Claudius II Gothicus, September 268 - August or September 270 A.D., Roman Provincial Egypt

|Roman| |Egypt|, |Claudius| |II| |Gothicus,| |September| |268| |-| |August| |or| |September| |270| |A.D.,| |Roman| |Provincial| |Egypt|, tetradrachm
In 270, Claudius II Gothicus died of plague while preparing to fight the Vandals and Sarmatians, who had invaded Pannonia.
RX91020. Billon tetradrachm, Milne 4248; Curtis 1683; Geissen 3028; Dattari 5417; BMC Alexandria p. 303, 2333; Kampmann-Ganschow 104.16; SRCV III 11418; Emmett 3879, gVF, orange-red earthen deposits, well centered on a tight flan, weight 11.478 g, maximum diameter 22.0 mm, die axis 0o, Alexandria mint, 269 - 270 A.D.; obverse AYT K KΛAY∆IOC CEB, laureate, draped, and cuirassed bust right; reverse eagle standing left, looking back, holding wreath in beak, L - B (year 2) flanking across field; $70.00 SALE |PRICE| $63.00


Carus, Early September 282 - c. July or August 283 A.D.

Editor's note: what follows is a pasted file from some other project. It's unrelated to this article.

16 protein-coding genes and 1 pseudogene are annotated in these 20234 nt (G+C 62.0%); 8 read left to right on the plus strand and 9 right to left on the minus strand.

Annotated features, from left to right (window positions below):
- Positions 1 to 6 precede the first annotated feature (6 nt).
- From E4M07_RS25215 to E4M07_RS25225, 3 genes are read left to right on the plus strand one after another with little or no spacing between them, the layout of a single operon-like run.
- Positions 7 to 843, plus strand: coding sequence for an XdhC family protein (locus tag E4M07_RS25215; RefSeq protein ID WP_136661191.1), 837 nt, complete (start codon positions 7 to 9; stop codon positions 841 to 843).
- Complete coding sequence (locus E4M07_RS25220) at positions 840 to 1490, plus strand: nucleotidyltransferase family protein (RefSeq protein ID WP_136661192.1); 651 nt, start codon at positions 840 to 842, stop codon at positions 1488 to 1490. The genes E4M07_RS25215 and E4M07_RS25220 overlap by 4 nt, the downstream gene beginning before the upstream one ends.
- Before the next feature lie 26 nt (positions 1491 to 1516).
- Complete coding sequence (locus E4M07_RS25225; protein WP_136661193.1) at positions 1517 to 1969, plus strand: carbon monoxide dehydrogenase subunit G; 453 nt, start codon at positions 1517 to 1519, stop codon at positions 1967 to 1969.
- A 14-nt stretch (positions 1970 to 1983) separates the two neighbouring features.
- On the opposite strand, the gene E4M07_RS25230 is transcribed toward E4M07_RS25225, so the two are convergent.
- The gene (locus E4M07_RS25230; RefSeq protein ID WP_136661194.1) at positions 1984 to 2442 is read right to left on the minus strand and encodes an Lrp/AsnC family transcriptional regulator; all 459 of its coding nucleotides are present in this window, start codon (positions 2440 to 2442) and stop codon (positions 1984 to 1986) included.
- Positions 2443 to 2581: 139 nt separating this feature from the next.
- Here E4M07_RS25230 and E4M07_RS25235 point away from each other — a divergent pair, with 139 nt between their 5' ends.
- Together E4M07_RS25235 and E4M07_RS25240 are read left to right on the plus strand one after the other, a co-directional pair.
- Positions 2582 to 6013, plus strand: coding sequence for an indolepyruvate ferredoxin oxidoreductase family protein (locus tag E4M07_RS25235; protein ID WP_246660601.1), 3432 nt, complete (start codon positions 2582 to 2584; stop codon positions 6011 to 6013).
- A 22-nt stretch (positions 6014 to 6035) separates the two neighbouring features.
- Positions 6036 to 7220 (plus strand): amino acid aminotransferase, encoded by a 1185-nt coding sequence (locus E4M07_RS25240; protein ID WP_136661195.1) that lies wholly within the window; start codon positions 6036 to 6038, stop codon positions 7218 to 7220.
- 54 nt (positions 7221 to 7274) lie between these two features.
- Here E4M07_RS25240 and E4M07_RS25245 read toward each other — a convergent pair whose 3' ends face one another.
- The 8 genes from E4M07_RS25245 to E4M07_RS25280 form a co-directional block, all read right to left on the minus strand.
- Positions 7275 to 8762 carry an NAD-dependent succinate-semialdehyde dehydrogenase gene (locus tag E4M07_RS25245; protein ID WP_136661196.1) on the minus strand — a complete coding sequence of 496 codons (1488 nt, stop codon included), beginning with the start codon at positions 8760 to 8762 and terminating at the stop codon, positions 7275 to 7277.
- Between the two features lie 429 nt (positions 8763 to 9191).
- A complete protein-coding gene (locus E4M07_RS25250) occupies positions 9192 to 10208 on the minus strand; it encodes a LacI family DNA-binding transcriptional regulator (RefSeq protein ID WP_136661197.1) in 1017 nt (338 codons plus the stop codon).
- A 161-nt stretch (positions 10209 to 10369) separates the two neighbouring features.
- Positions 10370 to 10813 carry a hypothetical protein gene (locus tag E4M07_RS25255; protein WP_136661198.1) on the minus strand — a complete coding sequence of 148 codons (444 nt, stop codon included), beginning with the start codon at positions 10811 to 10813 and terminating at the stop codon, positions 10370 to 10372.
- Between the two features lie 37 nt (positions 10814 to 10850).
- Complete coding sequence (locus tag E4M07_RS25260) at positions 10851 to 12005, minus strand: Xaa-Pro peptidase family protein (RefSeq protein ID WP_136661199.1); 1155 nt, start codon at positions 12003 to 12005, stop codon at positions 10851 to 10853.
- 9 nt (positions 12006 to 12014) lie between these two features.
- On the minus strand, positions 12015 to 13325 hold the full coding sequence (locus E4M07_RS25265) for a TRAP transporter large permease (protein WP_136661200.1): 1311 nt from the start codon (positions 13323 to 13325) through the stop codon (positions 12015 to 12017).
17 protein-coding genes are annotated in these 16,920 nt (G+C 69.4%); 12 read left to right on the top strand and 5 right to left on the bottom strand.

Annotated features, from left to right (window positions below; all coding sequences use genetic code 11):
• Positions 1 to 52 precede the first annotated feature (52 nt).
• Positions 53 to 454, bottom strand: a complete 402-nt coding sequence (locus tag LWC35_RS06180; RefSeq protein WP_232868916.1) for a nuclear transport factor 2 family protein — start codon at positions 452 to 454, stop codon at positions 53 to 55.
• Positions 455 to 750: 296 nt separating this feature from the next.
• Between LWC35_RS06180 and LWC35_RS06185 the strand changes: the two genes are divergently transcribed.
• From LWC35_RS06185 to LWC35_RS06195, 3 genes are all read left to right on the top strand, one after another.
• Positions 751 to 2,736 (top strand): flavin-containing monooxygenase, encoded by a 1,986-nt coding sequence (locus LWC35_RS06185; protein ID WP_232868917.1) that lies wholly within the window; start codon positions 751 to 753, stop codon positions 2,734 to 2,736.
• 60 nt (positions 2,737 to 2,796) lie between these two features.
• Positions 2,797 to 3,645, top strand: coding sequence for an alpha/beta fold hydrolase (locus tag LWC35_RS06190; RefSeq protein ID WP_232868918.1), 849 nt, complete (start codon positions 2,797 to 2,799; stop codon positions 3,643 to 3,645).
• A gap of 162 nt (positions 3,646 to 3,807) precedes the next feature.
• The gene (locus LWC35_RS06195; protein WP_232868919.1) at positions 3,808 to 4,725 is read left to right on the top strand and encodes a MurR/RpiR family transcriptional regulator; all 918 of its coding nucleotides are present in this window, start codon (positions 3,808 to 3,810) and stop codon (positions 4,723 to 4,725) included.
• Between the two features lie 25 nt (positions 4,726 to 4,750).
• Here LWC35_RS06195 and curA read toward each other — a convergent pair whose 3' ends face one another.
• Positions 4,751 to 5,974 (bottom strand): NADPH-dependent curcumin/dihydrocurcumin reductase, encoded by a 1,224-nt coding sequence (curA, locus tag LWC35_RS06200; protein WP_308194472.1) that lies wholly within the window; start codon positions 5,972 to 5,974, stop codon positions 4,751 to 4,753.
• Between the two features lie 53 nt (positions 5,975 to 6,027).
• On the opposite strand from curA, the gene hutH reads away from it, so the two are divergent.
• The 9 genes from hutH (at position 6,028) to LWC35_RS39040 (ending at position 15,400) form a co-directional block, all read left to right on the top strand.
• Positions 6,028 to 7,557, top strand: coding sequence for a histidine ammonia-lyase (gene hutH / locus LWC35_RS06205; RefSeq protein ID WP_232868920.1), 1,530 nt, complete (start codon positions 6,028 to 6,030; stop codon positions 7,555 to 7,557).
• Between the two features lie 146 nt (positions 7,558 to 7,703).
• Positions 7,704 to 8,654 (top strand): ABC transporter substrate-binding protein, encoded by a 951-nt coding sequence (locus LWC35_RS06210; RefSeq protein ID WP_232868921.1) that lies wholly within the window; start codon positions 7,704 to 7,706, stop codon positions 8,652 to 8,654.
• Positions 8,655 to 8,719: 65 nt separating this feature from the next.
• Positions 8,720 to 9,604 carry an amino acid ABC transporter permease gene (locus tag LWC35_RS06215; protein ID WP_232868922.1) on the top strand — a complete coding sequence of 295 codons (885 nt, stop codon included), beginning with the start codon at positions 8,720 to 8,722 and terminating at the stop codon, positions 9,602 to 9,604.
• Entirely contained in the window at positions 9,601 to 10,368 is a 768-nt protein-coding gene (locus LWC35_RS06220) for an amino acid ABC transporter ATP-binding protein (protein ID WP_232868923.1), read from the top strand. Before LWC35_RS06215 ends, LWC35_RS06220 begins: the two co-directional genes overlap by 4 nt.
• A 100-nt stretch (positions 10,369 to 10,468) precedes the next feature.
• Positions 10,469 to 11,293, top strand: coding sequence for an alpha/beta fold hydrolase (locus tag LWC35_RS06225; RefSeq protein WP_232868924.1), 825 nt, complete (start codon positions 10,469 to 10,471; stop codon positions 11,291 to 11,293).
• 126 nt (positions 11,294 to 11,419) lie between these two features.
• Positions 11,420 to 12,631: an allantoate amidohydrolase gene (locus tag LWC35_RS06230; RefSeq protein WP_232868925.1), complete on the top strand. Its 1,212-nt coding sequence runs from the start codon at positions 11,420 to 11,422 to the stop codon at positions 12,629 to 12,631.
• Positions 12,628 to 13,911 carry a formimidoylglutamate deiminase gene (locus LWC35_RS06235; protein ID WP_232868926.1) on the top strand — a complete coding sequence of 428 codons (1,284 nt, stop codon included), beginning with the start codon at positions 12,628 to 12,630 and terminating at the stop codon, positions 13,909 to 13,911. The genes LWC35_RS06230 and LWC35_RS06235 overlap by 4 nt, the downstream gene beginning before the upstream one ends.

|Carus|, |Carus,| |Early| |September| |282| |-| |c.| |July| |or| |August| |283| |A.D.|, antoninianus
Spes was the Roman personification of Hope. In art, Spes is normally depicted carrying flowers or a cornucopia, but on coins she is almost invariably depicted holding a flower in her extended right hand, while the left is raising a fold of her dress. She was also named "ultima dea" - for Hope is the last resort of men.
RA92961. Billon antoninianus, RIC V-2 81 (S), Cohen VI 78, La Venèra 4043, Venèra IV 252 (4 specimens), Hunter IV -, SRCV III -, VF, well centered, flow lines, corrosion, scratches, flan crack, weight 3.418 g, maximum diameter 22.5 mm, die axis 0o, 2nd officina, Ticinum (Pavia, Italy) mint, c. Mar - Jun 283; obverse IMP C M AVR KARVS P F AVG, radiate, draped, and cuirassed bust right, from behind; reverse SPES PVBLICA (the hope of the public), Spes walking left, raising flower in right hand, raising fold of chiton behind with left hand, SXXI in exergue; rare; $125.00 SALE |PRICE| $113.00











Catalog current as of Monday, February 24, 2020.
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Recovery of the Empire